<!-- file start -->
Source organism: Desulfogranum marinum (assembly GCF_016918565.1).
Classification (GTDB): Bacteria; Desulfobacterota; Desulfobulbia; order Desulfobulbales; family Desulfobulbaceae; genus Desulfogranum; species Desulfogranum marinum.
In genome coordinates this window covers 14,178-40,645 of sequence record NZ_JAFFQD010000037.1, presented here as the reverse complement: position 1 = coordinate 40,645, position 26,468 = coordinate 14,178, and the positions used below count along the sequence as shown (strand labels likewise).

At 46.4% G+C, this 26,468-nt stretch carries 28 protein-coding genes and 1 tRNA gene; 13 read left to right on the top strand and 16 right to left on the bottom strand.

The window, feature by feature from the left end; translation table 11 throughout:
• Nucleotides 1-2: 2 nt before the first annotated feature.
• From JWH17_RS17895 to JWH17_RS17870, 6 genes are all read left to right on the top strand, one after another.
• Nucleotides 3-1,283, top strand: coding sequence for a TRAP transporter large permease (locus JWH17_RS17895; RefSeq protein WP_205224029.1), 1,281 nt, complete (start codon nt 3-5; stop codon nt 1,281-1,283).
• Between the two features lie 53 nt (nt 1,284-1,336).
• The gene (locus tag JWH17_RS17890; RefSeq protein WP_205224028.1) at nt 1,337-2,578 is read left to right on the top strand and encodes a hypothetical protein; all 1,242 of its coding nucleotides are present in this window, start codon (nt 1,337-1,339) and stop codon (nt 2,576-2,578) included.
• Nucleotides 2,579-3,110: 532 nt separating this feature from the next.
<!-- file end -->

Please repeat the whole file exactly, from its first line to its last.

Source organism: Desulfogranum marinum (assembly GCF_016918565.1).
Classification (GTDB): Bacteria; Desulfobacterota; Desulfobulbia; order Desulfobulbales; family Desulfobulbaceae; genus Desulfogranum; species Desulfogranum marinum.
In genome coordinates this window covers 14,178-40,645 of sequence record NZ_JAFFQD010000037.1, presented here as the reverse complement: position 1 = coordinate 40,645, position 26,468 = coordinate 14,178, and the positions used below count along the sequence as shown (strand labels likewise).

At 46.4% G+C, this 26,468-nt stretch carries 28 protein-coding genes and 1 tRNA gene; 13 read left to right on the top strand and 16 right to left on the bottom strand.

The window, feature by feature from the left end; translation table 11 throughout:
• Nucleotides 1-2: 2 nt before the first annotated feature.
• From JWH17_RS17895 to JWH17_RS17870, 6 genes are all read left to right on the top strand, one after another.
• Nucleotides 3-1,283, top strand: coding sequence for a TRAP transporter large permease (locus JWH17_RS17895; RefSeq protein WP_205224029.1), 1,281 nt, complete (start codon nt 3-5; stop codon nt 1,281-1,283).
• Between the two features lie 53 nt (nt 1,284-1,336).
• The gene (locus tag JWH17_RS17890; RefSeq protein WP_205224028.1) at nt 1,337-2,578 is read left to right on the top strand and encodes a hypothetical protein; all 1,242 of its coding nucleotides are present in this window, start codon (nt 1,337-1,339) and stop codon (nt 2,576-2,578) included.
• Nucleotides 2,579-3,110: 532 nt separating this feature from the next.